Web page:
Well RealLowlife isn’t going to be happy to see his Mormon Brethren get attacked by Ed. Yes I agree RealLowlife and his Mormon Brethren have a right to they’re religion opinion. praise the Lard !

    • Real Life June 14, 2016 at 2:44 pm

      Meds. Find them, quickly. The paranoia is setting in.

  • godisdead June 14, 2016 at 9:51 am

    When an organized religion financially supports a failed political cause, like they did in California, they deserve scrutiny. Equal rights for people, even the LGBT community should be guaranteed. The L.D.S. church continues to finance/support bigotry toward gays around the world, while saying that they “love” them.
    To many people, the Mormon church teaches myths and fairy tales. They have a right to spew their hate, but they should be criticized when their hate denies basic human rights.

    • BIG GUY June 14, 2016 at 11:53 am

      Those supporting same sex marriage accuse their opponents of “hate” as featured on bumper stickers. Yet it was opponents of California’s Proposition 8 who, after it passed, rioted in the streets and defaced buildings. Other opponents were forced out of their jobs for supporting Prop 8. Who are the haters? If you have specific examples of Prop 8 supporters “hating,” please provide them. The only ones who I’ve heard accusing others of hate are those who support expansion of LGBT “rights.”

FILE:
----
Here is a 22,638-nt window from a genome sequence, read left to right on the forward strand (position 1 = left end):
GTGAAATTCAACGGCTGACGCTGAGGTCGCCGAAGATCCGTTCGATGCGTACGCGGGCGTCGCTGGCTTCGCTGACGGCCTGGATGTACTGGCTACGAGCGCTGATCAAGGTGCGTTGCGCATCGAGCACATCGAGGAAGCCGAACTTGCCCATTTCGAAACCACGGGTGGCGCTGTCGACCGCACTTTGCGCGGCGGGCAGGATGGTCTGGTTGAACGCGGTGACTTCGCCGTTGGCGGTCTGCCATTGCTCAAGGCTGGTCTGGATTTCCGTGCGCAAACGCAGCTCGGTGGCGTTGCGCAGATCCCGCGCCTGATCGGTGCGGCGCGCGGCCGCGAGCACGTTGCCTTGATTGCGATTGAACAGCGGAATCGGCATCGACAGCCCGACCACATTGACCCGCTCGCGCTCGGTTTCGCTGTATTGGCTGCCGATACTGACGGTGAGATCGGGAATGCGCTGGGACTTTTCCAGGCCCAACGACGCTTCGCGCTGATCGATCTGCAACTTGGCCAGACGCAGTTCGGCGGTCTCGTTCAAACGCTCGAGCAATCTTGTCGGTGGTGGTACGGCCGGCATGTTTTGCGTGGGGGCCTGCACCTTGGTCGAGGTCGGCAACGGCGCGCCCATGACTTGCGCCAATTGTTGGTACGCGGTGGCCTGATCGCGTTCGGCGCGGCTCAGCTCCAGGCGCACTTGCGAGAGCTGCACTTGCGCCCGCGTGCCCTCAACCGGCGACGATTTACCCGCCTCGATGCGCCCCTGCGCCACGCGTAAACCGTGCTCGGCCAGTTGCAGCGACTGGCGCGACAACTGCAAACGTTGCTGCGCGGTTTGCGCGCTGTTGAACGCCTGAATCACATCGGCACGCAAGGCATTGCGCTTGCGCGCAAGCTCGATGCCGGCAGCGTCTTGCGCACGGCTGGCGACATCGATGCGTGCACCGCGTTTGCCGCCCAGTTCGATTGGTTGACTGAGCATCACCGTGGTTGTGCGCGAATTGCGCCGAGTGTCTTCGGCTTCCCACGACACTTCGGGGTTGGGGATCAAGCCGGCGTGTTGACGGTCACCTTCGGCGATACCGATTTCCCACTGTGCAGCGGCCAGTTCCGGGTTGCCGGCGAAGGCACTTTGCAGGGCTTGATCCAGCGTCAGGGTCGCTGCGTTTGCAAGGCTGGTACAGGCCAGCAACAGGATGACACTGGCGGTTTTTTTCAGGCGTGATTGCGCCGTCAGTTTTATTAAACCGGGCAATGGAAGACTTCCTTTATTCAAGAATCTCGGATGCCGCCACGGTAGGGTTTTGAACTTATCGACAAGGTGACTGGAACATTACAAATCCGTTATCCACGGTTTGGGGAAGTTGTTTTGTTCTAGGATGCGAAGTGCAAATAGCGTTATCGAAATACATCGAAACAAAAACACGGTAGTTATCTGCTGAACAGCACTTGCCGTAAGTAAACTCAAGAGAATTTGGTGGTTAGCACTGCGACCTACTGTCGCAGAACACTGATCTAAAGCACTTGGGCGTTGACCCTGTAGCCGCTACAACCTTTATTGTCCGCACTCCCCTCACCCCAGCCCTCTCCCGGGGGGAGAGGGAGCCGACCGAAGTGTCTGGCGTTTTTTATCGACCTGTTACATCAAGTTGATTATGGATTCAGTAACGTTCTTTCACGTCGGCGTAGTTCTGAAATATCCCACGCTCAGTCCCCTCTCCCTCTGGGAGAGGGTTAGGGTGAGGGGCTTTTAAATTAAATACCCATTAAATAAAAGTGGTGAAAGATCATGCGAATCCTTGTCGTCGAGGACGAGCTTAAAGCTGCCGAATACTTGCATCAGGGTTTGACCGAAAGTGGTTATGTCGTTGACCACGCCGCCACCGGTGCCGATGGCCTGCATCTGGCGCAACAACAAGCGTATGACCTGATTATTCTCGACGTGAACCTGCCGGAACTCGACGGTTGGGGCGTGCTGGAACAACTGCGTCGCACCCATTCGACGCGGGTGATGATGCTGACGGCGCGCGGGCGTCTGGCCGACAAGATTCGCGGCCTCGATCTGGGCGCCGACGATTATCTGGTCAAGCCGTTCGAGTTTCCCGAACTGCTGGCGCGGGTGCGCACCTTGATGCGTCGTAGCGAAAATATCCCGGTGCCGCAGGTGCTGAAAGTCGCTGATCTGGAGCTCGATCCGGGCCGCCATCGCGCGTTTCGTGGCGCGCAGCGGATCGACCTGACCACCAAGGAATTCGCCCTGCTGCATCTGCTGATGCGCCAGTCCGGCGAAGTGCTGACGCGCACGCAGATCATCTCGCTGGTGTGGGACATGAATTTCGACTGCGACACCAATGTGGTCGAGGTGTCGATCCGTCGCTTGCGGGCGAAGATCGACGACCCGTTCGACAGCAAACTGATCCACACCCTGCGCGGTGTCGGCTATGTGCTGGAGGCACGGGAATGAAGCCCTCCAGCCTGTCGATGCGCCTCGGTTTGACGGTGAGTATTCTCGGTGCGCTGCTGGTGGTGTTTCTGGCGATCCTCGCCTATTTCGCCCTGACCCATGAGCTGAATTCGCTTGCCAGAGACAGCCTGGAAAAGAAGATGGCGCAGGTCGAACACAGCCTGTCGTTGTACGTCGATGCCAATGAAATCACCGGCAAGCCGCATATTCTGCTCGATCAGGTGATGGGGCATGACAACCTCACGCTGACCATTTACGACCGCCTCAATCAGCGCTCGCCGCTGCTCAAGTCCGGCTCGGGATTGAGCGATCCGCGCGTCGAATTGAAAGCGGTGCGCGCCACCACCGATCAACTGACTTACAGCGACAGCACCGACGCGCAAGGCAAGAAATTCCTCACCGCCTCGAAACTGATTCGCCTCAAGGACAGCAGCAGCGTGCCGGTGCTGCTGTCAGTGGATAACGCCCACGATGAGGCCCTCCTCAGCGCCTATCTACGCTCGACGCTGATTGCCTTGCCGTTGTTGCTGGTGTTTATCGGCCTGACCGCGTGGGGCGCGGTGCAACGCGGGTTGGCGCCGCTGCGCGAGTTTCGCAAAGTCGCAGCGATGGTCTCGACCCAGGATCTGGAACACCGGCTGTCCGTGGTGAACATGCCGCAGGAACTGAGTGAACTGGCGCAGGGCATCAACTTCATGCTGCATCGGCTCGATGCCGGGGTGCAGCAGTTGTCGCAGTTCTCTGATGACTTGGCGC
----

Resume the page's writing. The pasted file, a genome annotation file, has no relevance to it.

If your values and mine don’t coincide, that is hardly a basis for assuming I hate certain groups. I disagree almost across the board with progressive political values: Is that enough for you to claim that I hate progressives? Do Denver’s Little Sisters of the Poor hate those who insist they provide contraceptives? You denigrate the LDS church and by inference the Catholic church. Do you have nothing in support of your position or must you resort to defaming those who disagree with you?

      Ed Kociela in months past has called for civility on this site and civility in society. I heartily agreed then and renew his call now. I suggest you learn to disagree without impugning others’ motives and feelings. While this may be hard for you to believe, others do have honest, well reasoned and heartfelt opinions that differ from yours. They may be wrong in your opinion but that doesn’t make them haters.

      • godisdead June 14, 2016 at 1:45 pm

        It seems simple when defining “hate”. When Mormons refuse to acknowledge that other human beings deserve the same rights they have, comparing them to deviants, criminals, animals, and the mentally ill -that is hate.
        When mormon children are taught to shun the the children of the LGBT community – that is hate.
        When a church teaches that if someone acts on same-sex attraction; it’s a horrible sin, they can not be exalted, they should be forced to change either by shame or societal pressure (or conversion thereapy), and they should be treated like second class citizens – this is hate.